In many resource-poor regions, similar efforts have not been as successful. Outside of the United States, about 330,000 infants are infected with HIV during pregnancy, birth, or breastfeeding each year, according to the Centers for Disease Control and Prevention (CDC). Most of these infections occur in sub-Saharan Africa.
In addition, those who are HIV positive are at higher risk for other infections that can also pass from mother to child during pregnancy, birth, or breastfeeding. These include hepatitis B virus (HBV) and tuberculosis (TB), among others. Among women who are HIV negative, other infections, such as cytomegalovirus (CMV), can pass from mother to child and can cause both short- and long-term health problems.
Several NICHD projects aim to understand the underlying biology of these infections as a way to prevent them from occurring and from being transmitted from mother to child. Select a link below to learn more about these efforts.
Continued Focus on Preventing MTCT of HIVFocus on Other InfectionsMore Information
For decades, NICHD-supported research has made major advances in understanding and preventing MTCT of HIV. This important work continues, with multiple efforts in sub-Saharan Africa.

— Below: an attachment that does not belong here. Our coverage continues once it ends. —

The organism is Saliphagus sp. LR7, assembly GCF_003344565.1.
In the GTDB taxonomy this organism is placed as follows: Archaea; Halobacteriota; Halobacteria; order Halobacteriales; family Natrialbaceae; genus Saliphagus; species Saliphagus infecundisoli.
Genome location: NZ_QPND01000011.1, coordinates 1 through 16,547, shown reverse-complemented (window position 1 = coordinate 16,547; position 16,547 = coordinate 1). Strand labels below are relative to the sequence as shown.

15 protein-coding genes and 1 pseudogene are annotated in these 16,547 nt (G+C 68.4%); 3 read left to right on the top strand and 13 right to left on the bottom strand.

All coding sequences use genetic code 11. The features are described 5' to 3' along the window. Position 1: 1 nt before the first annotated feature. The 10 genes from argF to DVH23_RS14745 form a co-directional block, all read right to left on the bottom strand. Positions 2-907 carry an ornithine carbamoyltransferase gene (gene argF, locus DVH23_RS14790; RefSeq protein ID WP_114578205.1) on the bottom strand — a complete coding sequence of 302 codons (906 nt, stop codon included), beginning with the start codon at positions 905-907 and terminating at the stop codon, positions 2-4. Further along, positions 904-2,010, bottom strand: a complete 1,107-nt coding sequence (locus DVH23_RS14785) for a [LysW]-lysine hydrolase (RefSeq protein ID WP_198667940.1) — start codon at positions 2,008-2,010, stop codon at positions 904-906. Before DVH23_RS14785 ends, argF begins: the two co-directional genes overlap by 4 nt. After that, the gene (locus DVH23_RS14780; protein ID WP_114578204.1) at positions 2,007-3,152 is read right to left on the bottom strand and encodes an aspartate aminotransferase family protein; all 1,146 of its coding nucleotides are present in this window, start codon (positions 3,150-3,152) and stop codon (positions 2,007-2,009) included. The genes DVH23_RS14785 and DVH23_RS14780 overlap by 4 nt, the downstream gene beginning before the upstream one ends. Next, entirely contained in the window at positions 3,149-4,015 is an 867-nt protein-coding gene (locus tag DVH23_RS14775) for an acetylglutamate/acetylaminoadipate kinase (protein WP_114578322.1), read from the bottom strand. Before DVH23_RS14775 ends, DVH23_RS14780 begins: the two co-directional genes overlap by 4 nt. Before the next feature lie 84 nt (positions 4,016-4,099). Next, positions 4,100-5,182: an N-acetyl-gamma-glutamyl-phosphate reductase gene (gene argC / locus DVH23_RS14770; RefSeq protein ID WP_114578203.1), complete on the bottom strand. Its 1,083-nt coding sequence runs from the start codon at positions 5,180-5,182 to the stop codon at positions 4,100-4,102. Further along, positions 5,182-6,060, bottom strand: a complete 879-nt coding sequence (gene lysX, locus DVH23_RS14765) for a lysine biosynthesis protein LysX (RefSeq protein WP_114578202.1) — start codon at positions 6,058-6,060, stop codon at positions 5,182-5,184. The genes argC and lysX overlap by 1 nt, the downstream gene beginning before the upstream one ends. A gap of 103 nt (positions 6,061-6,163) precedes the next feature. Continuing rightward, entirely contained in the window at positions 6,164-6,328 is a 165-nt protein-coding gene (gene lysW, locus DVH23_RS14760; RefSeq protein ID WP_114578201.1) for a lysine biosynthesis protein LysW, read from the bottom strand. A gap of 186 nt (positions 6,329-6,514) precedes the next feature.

In November 2012, the NICHD joined the Department of State’s Office of the U.S. Global AIDS Coordinator to award $7.5 million to researchers in seven African countries to improve efforts to prevent MTCT of HIV. The research will focus on:
Read more at U.S. Government Announces Implementation Science Awards on Prevention of Mother-to-Child Transmission of HIV .
The NICHD and the National Institute of Allergy and Infectious Diseases (NIAID) are also supporting a study called Promoting Maternal-Infant Survival Everywhere, or PROMISE. This study aims to find the best way to reduce the risk of HIV transmission from mothers to children during pregnancy, birth, and while breastfeeding. PROMISE researchers will give an HIV drug cocktail to infected mothers and study how well it prevents infection in infants and preserves mothers’ health. Read more at The “PROMISE” of Research.
The Institute’s research addresses other infections that are more common among women with HIV or that can be passed from mother to child during pregnancy, childbirth, or breastfeeding. Some of these efforts include:
Ongoing research supported by the NICHD aims to reduce new pediatric infections in the United States as well as globally. Through its many projects and scientific advances, the Institute’s goal is to enhance the health of children, adolescents, and women with infections such as HIV/AIDS, TB, CMV, HBV, and HCV so that they can lead healthier lives, free of many of the consequences of these infections.
For more information on this topic, select one of the following links:
Originally Posted: February 28, 2013
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